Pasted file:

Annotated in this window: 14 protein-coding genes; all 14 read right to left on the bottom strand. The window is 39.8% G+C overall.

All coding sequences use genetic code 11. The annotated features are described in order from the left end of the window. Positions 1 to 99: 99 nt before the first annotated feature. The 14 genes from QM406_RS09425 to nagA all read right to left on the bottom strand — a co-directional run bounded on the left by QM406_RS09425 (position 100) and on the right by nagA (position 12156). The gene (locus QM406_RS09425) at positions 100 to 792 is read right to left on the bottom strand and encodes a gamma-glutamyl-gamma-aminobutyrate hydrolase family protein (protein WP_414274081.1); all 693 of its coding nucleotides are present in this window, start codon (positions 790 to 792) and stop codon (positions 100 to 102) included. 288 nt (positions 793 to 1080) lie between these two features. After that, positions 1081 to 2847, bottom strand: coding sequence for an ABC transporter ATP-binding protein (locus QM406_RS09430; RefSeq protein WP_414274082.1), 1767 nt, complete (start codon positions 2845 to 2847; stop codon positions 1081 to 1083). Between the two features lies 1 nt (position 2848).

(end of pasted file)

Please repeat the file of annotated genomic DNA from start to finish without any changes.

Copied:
Annotated in this window: 14 protein-coding genes; all 14 read right to left on the bottom strand. The window is 39.8% G+C overall.

All coding sequences use genetic code 11. The annotated features are described in order from the left end of the window. Positions 1 to 99: 99 nt before the first annotated feature. The 14 genes from QM406_RS09425 to nagA all read right to left on the bottom strand — a co-directional run bounded on the left by QM406_RS09425 (position 100) and on the right by nagA (position 12156). The gene (locus QM406_RS09425) at positions 100 to 792 is read right to left on the bottom strand and encodes a gamma-glutamyl-gamma-aminobutyrate hydrolase family protein (protein WP_414274081.1); all 693 of its coding nucleotides are present in this window, start codon (positions 790 to 792) and stop codon (positions 100 to 102) included. 288 nt (positions 793 to 1080) lie between these two features. After that, positions 1081 to 2847, bottom strand: coding sequence for an ABC transporter ATP-binding protein (locus QM406_RS09430; RefSeq protein WP_414274082.1), 1767 nt, complete (start codon positions 2845 to 2847; stop codon positions 1081 to 1083). Between the two features lies 1 nt (position 2848).